you would probably use something like a #3 or #4 gouge for alot of the work, and the piece you are carving needs to be secured to something. You'll also need a mallot. Get a book on carving, to see the hand motions used. You may be able to use your dremel to get the shape, not sure what bits you have and how big they are. Carving isn't difficult, but it takes time and practice (like playing a violin). Actually For making the chinrest from the KOA, I'd try the dremel first. My single best piece of advice.....Practice on some scrap wood, practive everything you will do.....wear safety glasses...keep your hands/fingers in back of any blade/tool. Tools will slip, anything in its way should be something you don't care about. Overall carving is a great hobby, doesn't require a woodshop, or alot of space, but it would take some practice to do a chinrest. Hope this helps........

July 9, 2011 at 04:02 PM ·

Greg if you want to carve a chin rest out of ebony with an army knife you are on mission impossible. I made a chin rest from rose wood which is less dense than ebony and after I cut out the rough shape with a band saw, I did the shaping with a grinder to which I attached a sanding disc. It was perfect for shaping the contours and I finished it off with filing and sanding. The arch in the center I did by clamping a piece of wood to the chin rest and drilled the hole.  

I do not know why you are going through all these extreme measures when a shoulder rest is the simplest solution.

July 9, 2011 at 06:53 PM ·

July 9, 2011 at 09:24 PM ·

Andre,

can you please  tell me more about the "grinder and sanding disc combination"? Is this a hand held grinder, or bench mount? was the sanding disc simply a disc with pressure senstive (sticky back) circular sandpaper discs?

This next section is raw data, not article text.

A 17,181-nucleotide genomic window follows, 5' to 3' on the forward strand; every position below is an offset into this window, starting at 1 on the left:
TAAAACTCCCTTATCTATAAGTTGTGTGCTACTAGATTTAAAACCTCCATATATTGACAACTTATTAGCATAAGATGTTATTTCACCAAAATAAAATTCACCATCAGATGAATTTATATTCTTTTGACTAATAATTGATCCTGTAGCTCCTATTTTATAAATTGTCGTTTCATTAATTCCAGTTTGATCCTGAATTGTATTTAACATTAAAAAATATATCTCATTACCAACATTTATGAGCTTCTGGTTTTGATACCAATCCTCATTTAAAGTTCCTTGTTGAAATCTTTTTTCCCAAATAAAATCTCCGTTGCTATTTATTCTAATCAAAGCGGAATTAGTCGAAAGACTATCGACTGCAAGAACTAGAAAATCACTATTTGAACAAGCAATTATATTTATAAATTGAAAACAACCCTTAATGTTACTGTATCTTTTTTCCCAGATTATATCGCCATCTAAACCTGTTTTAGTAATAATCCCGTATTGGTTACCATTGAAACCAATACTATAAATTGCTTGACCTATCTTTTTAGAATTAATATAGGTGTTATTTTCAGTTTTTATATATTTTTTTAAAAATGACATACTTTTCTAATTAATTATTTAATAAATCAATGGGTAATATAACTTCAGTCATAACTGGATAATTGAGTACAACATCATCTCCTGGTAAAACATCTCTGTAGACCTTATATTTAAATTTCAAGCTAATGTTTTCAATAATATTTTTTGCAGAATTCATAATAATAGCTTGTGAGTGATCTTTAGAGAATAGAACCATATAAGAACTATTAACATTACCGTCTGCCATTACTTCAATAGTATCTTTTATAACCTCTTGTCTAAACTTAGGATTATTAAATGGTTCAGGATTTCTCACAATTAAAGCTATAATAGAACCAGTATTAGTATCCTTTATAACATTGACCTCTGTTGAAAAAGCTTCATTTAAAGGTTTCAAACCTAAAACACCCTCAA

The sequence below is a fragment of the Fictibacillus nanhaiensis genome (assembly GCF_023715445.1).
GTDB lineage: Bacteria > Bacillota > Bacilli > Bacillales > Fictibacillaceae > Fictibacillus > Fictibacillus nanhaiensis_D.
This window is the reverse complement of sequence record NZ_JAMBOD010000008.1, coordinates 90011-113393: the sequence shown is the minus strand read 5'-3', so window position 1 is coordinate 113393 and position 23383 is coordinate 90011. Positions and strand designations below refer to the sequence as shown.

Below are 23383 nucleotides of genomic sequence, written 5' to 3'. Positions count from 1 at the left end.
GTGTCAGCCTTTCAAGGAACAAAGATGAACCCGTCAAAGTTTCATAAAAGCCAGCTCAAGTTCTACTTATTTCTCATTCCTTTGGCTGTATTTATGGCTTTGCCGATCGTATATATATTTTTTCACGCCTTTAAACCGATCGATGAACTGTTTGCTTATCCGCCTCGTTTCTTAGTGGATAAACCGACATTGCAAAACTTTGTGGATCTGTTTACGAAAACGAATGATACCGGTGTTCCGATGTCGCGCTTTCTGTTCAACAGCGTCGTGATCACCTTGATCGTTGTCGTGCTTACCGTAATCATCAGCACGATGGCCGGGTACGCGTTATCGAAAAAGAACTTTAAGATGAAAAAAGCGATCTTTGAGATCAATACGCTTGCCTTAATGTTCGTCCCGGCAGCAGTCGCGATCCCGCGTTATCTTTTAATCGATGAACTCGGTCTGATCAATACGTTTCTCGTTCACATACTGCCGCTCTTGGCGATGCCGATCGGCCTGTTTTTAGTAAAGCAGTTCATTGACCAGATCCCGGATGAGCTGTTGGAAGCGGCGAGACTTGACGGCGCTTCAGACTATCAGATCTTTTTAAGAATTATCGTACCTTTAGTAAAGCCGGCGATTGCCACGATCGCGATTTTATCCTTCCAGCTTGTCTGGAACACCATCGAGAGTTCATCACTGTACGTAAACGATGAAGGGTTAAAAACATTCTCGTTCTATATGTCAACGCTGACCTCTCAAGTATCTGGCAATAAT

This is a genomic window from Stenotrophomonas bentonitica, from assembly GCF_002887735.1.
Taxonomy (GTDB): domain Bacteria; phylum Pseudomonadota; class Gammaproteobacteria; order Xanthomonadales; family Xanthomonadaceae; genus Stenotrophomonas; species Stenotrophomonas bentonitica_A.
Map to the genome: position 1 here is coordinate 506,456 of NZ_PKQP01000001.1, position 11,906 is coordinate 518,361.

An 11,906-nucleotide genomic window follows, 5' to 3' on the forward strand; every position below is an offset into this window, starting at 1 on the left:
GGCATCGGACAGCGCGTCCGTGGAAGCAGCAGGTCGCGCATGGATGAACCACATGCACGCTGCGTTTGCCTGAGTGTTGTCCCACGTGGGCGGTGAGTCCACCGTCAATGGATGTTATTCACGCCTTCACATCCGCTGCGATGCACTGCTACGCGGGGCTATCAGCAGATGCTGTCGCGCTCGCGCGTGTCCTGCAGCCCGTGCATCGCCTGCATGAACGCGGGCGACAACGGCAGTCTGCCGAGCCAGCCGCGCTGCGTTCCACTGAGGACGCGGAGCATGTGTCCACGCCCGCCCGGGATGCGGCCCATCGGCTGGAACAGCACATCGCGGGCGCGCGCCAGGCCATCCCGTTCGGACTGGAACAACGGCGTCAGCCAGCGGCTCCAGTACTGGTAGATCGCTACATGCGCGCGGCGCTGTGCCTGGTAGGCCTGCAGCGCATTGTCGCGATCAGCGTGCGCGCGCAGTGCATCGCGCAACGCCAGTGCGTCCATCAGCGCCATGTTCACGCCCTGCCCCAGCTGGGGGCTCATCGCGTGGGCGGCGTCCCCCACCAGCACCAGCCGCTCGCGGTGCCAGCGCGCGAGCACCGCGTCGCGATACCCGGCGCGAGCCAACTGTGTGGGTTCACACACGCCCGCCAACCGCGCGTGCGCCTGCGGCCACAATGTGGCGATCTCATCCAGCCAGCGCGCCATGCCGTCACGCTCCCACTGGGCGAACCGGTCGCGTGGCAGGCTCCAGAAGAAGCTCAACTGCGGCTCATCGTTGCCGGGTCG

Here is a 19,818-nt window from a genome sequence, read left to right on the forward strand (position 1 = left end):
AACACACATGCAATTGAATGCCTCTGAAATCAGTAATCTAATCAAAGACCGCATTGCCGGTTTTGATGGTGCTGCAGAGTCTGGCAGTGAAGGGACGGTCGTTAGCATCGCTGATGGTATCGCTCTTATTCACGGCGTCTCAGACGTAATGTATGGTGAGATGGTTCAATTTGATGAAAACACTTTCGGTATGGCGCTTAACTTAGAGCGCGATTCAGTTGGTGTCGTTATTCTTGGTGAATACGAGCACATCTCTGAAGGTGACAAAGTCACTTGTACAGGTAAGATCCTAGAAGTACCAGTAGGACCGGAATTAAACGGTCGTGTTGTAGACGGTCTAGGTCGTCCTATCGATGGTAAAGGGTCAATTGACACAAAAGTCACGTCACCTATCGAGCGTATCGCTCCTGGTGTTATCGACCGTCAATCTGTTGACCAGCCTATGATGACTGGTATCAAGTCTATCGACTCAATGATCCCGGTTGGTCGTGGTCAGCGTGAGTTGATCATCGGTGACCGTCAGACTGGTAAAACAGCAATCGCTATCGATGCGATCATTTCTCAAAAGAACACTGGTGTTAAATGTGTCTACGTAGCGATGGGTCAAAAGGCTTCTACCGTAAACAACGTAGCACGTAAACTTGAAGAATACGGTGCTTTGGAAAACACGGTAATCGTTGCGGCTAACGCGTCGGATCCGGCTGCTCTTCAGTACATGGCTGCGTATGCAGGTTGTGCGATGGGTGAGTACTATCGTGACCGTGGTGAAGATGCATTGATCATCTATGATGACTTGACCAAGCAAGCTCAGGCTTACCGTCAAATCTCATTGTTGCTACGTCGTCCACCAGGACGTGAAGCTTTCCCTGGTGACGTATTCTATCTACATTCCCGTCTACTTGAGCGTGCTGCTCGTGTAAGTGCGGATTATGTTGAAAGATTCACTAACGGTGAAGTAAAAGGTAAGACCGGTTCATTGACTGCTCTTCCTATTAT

July 10, 2011 at 08:54 AM ·

@Arnie;

I use a hand held grinder and the sanding disc has thick serrated sandpaper permanently attached to its surface. It is sturdy, works fast and I also use it to do the main hollowing out of the violin back plate. For the chin rest it seems to be ideal. 

I tried to upload a photo of the disc here without success. If you send me an email, I can send the photo to your email address. 

July 10, 2011 at 04:22 PM ·

Yes it is advisable to have a mask over your mouth and nose when using these high velocity grinders which have no outlet to catch the dust. I use a medical mask if it is a big job. Also goggles are advised, as the dust can get in your eyes.    

July 10, 2011 at 07:02 PM ·

 Would you post a picture of yourself with the violin in playing position? It's possible that your method of doing so is problematic. It would be easier to offer adequate suggestions if we could see what's going on.

July 10, 2011 at 08:35 PM ·

Before you go chopping up some wood, you might want to try this:

http://www.sharmusic.com/Shop-Shar/Accessories/Parts/Chinrests/The-Impressionist-Chinrest-Comforter---Black-Large.axd

It's heavy, but gives a really good way to create a pattern for a wood chinrest.  In the meantime, you can use it for a while to see how it works.  You can always make adjustments -- way more easily than with wood.  Once you cut off wood, you can't put it back on.

However, before starting the endeavor, I'd second the recommendation for violinistinbalance.  I think having a good understanding of what you want when you're done will help you save prototype revisions.  They explain things like fitting and how to go for skeletal, rather muscular support.

July 11, 2011 at 04:45 PM ·

Thanks for everyone’s advices so far. I haven’t started the one-piece chinrest yet but I am on the final stages of raising my chinrest. I glued the extenders to the cup of the chinrest after sanding the original down for more contact. Now I’m waiting for it to dry. After that I will sand it a bit more to smooth out the edges. The most immediate concern of mine is the screw holes for the mounting brackets. How should I cover up the previous holes and more importantly how do I make new ones on the risers?

 

As for the gouge, is there anything cheaper I can buy? If not, which one on this page would be ideal for carving a chinrest?

 

I actually have read extensively into custom chinrest and violinistinbalance page prior to starting this thread. I will post a picture of myself when I get a chance.

July 11, 2011 at 05:03 PM ·

Instead of hand tools (gouge) you could also use a grinding die chucked into a drill. They come in an infinite variety of shapes and sizes.

 

http://www.powertoolsa.co.za/images/ACCESSORIES/ALP77600.jpg

 

www.heavydutystore.com/die-grinder-bits-c-1683.html